How to save money if you have twins or triplets | SavvyWoman

How to save money if you have twins or triplets

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Having one child is expensive enough, but if you have twins or triplets, you’ll – obviously – pay a lot more. How can you save money if you have twins or triplets?

Where the extra costs arise

When I first wrote this article, I asked dozens of mums of twins where the extra costs added up. This is what they told me:

  • Nappies and everything that goes with disposable nappy changing. Re-usable fabric nappies are just not a sane option with twins.
  • Formula milk. Very few mums are able to breast feed beyond three to six months, so you may find you spend a lot more on formula than mums with single births.
  • Furniture, such as cots and child beds. Because you can’t let one child inherit from their older brother or sister you’re forced to buy both at the same time.
  • Heating costs. Twins born earlier than 40 weeks are classed as premature so you’re likely to be more aware of keeping the heating turned up in the first few months.
  • Equipment, such as pushchairs. Child car seats, pushchairs or prams are more expensive if you have twins.

SAVVY TIP: Ask for discounts if you’re buying new. It might make sense to try and do as much of your shopping as you can in one go as some stores give you a discount if you spend more than, say, £200. Some shops are more sympathetic than others. You can also read the article How to save money on pushchairs, prams or child car seats.

  • Child care, including nursery places. It’s not more expensive in absolute terms than for anyone with two kids but it’s hard to always have to pay at the same time. Childminders may not accept twins so that slightly cheaper child care option is unavailable. One mum of twins who works part time has a nanny three days a week, but she still has to pay a higher hourly/daily rate than if she only had one child. On average, this is £10-£20 per day more so over a month or year, it can add up.

SAVVY TIP: While nursery costs will be double you may be able to get a discount for a second twin. It may only be around 10%, but it’s worth asking for.

  • Childcare costs on holiday. These can be high. One mum was offered free child care costs for her older child but ended up paying around £300 for her twins to go to a crèche three hours a day for a week.
  • Activities. With some activities, such as swimming lessons, you may need to pay someone else to go with one of your twins if your husband or partner isn’t able to go with you.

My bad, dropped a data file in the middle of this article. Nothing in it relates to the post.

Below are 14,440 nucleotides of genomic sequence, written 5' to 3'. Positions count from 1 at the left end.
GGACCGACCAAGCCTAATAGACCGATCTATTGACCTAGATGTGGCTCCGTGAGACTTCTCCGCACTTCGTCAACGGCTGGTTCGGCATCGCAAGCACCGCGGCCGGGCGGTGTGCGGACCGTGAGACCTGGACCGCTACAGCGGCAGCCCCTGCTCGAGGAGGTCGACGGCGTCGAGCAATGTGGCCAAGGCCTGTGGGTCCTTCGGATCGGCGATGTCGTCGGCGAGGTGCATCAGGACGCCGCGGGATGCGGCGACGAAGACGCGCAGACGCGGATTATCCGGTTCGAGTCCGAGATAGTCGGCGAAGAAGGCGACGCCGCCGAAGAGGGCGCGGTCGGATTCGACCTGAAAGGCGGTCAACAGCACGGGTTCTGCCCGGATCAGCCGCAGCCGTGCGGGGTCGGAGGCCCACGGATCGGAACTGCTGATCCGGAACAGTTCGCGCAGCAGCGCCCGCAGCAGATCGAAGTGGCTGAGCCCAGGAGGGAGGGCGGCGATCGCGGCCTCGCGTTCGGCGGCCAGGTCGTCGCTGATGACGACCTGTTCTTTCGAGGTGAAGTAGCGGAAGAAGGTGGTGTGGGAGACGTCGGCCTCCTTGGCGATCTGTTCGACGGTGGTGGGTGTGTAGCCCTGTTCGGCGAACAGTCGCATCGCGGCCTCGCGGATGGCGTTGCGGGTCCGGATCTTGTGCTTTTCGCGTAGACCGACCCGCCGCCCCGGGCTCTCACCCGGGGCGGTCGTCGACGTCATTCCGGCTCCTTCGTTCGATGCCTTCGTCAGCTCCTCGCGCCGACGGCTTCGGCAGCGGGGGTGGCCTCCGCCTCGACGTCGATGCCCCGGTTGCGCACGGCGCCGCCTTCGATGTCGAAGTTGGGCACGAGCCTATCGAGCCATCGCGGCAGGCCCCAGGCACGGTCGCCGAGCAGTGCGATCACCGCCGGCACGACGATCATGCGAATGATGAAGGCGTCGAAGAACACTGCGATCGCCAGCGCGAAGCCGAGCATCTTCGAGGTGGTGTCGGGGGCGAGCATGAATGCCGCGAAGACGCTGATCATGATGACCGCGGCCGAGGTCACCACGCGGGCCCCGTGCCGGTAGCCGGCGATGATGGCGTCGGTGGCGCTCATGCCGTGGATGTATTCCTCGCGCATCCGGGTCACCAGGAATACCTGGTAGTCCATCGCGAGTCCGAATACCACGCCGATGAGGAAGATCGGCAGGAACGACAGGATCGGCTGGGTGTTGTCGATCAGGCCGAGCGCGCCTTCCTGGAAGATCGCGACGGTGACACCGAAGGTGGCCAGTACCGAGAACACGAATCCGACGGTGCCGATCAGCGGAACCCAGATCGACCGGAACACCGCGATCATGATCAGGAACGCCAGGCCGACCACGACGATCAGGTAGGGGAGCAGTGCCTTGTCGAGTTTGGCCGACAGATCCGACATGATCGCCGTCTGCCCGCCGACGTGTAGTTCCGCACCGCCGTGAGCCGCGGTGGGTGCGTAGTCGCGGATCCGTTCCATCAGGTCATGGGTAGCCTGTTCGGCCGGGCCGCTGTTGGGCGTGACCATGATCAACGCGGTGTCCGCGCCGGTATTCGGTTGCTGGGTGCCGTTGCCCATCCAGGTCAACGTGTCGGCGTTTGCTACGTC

Money saving tips from mums with twins

You won’t be able to overcome all the extra costs of having twins or triplets, but you should be able to cut the amount you have to spend. Try these:

  • Have a baby shower. Don’t make your friends feel like they have to buy something, tell them it’s a “hand-me-down baby shower” to which everyone should bring bags of used baby clothes and anything else their kids have finished with, either as gift or a loan. Mothers who don’t have twins will respond to an expecting twin mother as a deserving charity!
  • Breast feed for as long as you can. Wean your babies onto cow’s milk (if medically suitable) as soon as they are one year old to reduce formula costs.
  • Buy nappies and wipes in bulk. Look out for supermarket offers or investigate your local cash and carry.
  • Cook baby food from fresh in bulk for freezing. It’s far cheaper and healthier than packets/jars.

SAVVY TIP: You might not have time to do this for all meals, but there will be times when you can cook your babies’ food alongside your own with little extra effort.

  • Go second hand. Don’t be afraid to buy second-hand: twins clubs and NCT sales are a good source. Join Tamba (the twins and multiple births association) to get a card that will give you a discount at certain retailers.

SAVVY TIP: Sell everything as you stop needing it. One mum sells all her old baby kit and clothes via her local NCT and regularly makes £200-£250 per sale.

  • Buy an annual family pass to your local soft play centre. It’s a bigger upfront outlay but it’s far cheaper than paying per child, per visit.

Useful links:

Twins Online: a twins and multiple births support group.

Twins Club: you can also find twins clubs near you.

Tamba: Twins and multiple births association. Not aimed only at mums of twins, advice on how to save money from a mum of two.

Related articles:

Money saving tips you’d pass onto your children

Employing a nanny: how to sort out tax painlessly

Saving money on life insurance

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